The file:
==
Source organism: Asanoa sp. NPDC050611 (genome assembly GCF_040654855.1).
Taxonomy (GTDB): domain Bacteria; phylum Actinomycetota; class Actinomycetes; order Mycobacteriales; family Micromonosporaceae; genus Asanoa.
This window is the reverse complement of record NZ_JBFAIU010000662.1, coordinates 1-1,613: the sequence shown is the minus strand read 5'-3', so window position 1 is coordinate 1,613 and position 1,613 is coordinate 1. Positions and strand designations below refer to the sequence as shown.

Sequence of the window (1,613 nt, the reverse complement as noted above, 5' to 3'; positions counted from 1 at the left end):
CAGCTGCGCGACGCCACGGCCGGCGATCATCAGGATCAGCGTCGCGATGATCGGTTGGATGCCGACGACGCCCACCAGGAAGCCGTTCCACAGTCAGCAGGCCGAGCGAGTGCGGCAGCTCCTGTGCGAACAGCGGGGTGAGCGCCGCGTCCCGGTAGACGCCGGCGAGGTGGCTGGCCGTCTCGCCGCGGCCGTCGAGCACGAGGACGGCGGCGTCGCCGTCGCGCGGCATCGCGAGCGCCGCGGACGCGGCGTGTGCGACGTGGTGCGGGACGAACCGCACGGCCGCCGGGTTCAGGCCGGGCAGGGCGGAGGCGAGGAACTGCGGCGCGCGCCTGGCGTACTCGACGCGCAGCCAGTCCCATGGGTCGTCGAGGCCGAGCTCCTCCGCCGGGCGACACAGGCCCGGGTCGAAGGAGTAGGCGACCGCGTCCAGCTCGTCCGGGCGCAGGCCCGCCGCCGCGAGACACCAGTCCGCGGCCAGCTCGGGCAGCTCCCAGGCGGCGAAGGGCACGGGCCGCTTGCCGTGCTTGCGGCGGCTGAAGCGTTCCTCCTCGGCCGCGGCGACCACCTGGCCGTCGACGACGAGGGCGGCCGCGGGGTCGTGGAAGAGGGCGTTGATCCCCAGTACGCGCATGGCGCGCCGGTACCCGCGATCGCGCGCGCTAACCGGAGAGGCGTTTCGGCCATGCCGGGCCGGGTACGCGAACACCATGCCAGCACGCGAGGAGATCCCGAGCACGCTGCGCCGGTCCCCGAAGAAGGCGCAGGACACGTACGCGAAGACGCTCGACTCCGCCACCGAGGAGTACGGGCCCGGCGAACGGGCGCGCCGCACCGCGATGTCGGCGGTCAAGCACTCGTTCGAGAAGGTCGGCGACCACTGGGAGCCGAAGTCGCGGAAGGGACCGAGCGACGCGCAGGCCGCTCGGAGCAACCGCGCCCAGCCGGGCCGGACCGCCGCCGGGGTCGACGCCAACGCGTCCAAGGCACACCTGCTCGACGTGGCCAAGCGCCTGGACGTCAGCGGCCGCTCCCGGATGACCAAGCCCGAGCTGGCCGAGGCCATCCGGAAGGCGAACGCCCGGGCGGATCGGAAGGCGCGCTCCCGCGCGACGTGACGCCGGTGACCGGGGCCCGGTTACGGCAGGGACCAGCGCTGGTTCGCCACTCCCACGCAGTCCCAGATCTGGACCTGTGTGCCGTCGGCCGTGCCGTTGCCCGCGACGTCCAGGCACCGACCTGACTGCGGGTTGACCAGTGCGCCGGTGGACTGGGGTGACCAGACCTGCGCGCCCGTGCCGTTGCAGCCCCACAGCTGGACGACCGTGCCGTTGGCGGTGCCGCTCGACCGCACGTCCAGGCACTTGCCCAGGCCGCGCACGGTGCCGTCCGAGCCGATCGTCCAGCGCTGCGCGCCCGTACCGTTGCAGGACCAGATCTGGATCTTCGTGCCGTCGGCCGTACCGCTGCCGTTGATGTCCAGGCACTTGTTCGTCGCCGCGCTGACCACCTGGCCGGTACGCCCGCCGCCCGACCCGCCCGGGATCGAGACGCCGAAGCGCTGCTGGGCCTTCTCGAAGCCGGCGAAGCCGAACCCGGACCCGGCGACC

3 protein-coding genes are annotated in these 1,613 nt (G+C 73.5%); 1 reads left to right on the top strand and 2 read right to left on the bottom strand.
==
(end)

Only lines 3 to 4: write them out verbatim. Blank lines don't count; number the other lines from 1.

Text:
This window is the reverse complement of record NZ_JBFAIU010000662.1, coordinates 1-1,613: the sequence shown is the minus strand read 5'-3', so window position 1 is coordinate 1,613 and position 1,613 is coordinate 1. Positions and strand designations below refer to the sequence as shown.

Sequence of the window (1,613 nt, the reverse complement as noted above, 5' to 3'; positions counted from 1 at the left end):